Nine months ago, our community lost nine people in an act of hatred that for many, defied understanding. But amidst the grief, Charleston rallied together. Thousands locked hands across the Unity Bridge, millions of dollars were donated for and in honor of the victims and Mother Emanuel Church still stands as a symbol of love and forgiveness.
However, we – and many others in the community – are still asking ourselves an important question. How do we create lasting culture change to not only prevent similar atrocities, but also eliminate barriers to opportunity embedded in systems across our community?
At Coastal Community Foundation, the Lowcountry Unity Fund was our immediate response to the Emanuel AME Church Massacre. We wanted to act without detracting from efforts already begun, so we set up a fund whose mission is targeted at what was missing: a long-term fund targeted at root causes that contributed to the events of June 17th. Founded through leadership gifts from South State Bank, Blackbaud and Artists for Emanuel: Straight From the Heart – largely secured thanks to the initiative of CCF board members – the Lowcountry Unity Fund’s mission is to promote long-term solutions to systemic issues contributing to racism and to economic inequality affecting African American communities.
Immersed in these issues every day, we have since wrestled with what exactly it means to carry out the mission of this fund with integrity and contribute in some small way to positive change in our community. In doing so, we realized that to understand the mission of the Lowcountry Unity Fund – and why it is needed – we first need to understand structural racism.
Diane Bell-McKoy, President of Associated Black Charities, defines structural racism as “a system of societal structures that work interactively to distribute generational and historic advantages to groups of people based on race and that produces cumulative, race-based inequalities.”
But what does that mean? Structural racism recognizes something simple yet powerful: that racism is more than personal hatred and backwards beliefs. Rather, it operates on many different levels and is embedded into complex interactions of people, places and culture. It is an unconscious bias that informs our everyday reality in ways that those of us with privilege often don’t even realize.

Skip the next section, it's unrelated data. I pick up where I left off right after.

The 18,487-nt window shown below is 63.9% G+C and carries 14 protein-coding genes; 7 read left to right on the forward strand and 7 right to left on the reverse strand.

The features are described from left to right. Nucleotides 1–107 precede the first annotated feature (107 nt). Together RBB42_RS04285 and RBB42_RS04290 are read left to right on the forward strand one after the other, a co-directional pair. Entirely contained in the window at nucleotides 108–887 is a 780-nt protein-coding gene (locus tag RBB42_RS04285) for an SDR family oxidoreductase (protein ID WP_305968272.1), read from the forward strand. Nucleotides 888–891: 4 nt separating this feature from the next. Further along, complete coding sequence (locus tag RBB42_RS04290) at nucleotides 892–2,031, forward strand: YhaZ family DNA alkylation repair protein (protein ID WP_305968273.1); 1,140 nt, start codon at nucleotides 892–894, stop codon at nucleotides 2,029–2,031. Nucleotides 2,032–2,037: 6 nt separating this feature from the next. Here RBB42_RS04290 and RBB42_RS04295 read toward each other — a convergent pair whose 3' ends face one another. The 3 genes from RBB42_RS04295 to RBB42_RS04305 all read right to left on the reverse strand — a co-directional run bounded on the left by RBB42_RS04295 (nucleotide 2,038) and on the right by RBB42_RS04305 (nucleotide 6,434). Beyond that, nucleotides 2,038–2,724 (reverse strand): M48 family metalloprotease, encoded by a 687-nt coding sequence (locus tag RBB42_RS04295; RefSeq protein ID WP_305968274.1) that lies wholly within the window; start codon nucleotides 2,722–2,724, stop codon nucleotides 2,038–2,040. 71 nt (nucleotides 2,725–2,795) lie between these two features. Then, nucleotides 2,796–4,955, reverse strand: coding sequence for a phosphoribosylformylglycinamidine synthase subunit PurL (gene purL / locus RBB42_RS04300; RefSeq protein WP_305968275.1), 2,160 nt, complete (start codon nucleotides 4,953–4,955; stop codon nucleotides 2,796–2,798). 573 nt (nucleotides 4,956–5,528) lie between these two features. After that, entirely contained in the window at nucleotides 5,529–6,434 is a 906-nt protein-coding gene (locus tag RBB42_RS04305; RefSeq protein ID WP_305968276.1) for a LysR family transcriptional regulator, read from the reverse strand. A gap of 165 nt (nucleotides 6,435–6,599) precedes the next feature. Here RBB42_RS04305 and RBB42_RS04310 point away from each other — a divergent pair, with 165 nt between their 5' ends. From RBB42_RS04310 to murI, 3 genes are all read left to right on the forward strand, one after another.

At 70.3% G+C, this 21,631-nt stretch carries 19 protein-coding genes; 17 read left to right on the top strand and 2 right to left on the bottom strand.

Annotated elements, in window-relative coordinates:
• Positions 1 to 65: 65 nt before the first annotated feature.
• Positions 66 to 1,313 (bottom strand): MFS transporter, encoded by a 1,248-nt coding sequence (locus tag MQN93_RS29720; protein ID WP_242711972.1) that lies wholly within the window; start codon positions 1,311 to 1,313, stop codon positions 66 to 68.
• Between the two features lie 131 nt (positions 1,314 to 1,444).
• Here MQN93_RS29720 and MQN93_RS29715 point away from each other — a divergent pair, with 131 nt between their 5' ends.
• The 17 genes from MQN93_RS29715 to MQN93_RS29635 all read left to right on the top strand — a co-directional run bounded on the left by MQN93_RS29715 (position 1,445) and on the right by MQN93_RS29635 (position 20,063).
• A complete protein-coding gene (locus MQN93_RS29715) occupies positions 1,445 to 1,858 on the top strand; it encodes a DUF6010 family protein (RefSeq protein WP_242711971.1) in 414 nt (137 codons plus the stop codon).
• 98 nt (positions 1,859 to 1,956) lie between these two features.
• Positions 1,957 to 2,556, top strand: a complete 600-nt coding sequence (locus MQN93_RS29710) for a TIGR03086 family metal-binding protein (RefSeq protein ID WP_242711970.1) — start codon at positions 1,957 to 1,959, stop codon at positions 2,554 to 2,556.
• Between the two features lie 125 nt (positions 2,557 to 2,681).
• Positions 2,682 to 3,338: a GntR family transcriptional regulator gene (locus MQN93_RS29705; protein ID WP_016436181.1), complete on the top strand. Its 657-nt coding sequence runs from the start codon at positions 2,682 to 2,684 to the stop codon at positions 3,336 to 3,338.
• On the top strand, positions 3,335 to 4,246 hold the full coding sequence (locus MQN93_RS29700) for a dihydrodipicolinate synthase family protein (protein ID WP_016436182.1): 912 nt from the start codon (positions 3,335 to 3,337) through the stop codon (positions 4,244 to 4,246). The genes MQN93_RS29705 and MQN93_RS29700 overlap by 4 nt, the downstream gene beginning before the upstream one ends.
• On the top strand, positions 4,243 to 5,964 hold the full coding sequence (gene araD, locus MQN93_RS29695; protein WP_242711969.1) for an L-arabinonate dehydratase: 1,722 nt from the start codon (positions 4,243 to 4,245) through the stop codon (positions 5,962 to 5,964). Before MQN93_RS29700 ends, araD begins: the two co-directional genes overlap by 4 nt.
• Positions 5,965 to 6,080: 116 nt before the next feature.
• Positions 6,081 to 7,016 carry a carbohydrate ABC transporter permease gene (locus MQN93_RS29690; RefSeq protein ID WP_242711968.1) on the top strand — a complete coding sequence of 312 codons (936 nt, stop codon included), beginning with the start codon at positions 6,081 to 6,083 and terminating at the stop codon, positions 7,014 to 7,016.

Structural racism allows us to understand why a young Caucasian child may have a best friend who is African American, but doesn’t blink an eye when the only dolls for sale have a light skin tone.
Unconscious bias prevents the Caucasian child from realizing the cultural racism apparent in toy selection. It is simply “normal.”
Furthermore, any number of policies and procedures at the toy manufacturer may have informed the lack of diversity in doll selection. If we suppose that the only children ever invited to focus groups to determine doll characteristics were Caucasian, that would be an example of institutional racism.
And at the end of the day, all of this brings us back to the best friend who scans the store shelves assuming dolls just aren’t meant for this kid. Over time, the best friend may even cease to notice that all the dolls have light skin, perpetuating the cycle of unconscious bias and showing just how pervasive the effects of structural racism can be.
This was a fairly innocuous example of structural racism, but sadly it is not a simple hypothetical. Kenneth and Mamie Clark’s famous 1940 doll experiments found that when presented with African American and Caucasian dolls, African American children overwhelmingly preferred the Caucasian dolls and found them “nice”. This internalized racism was especially prevalent in African American children who attended segregated schools. The Clarks’ findings largely informed the Supreme Court’s decision in Brown vs. Board of Education that racially segregated public schools were unconstitutional.
The unfortunate truth is that the generational, historic disadvantages bestowed upon African Americans in the United States because of structural racism create serious barriers to opportunity. And while structural racism does not mean opportunities are always inaccessible, we can all agree that it doesn’t make them easier to achieve – in fact, it often makes them actively more difficult.
So this week, we share with you the first round of grantees from the Lowcountry Unity Fund’s first funding program, Mini Grants.
The Lowcountry Unity Fund Mini Grants Program awards up to $2,000 to collaborative projects addressing the mission of the Fund in Charleston County. The application and funding process are specifically designed to eliminate institutional barriers that would inhibit equitable access to the program for organizations who need this funding most.
Each day, we will share the story of one grantee and their funded project. These grantees are working on a variety of issues, through a variety of methods, but what they have in common is the underlying goal of addressing structural racism in our community. We are proud to support their efforts.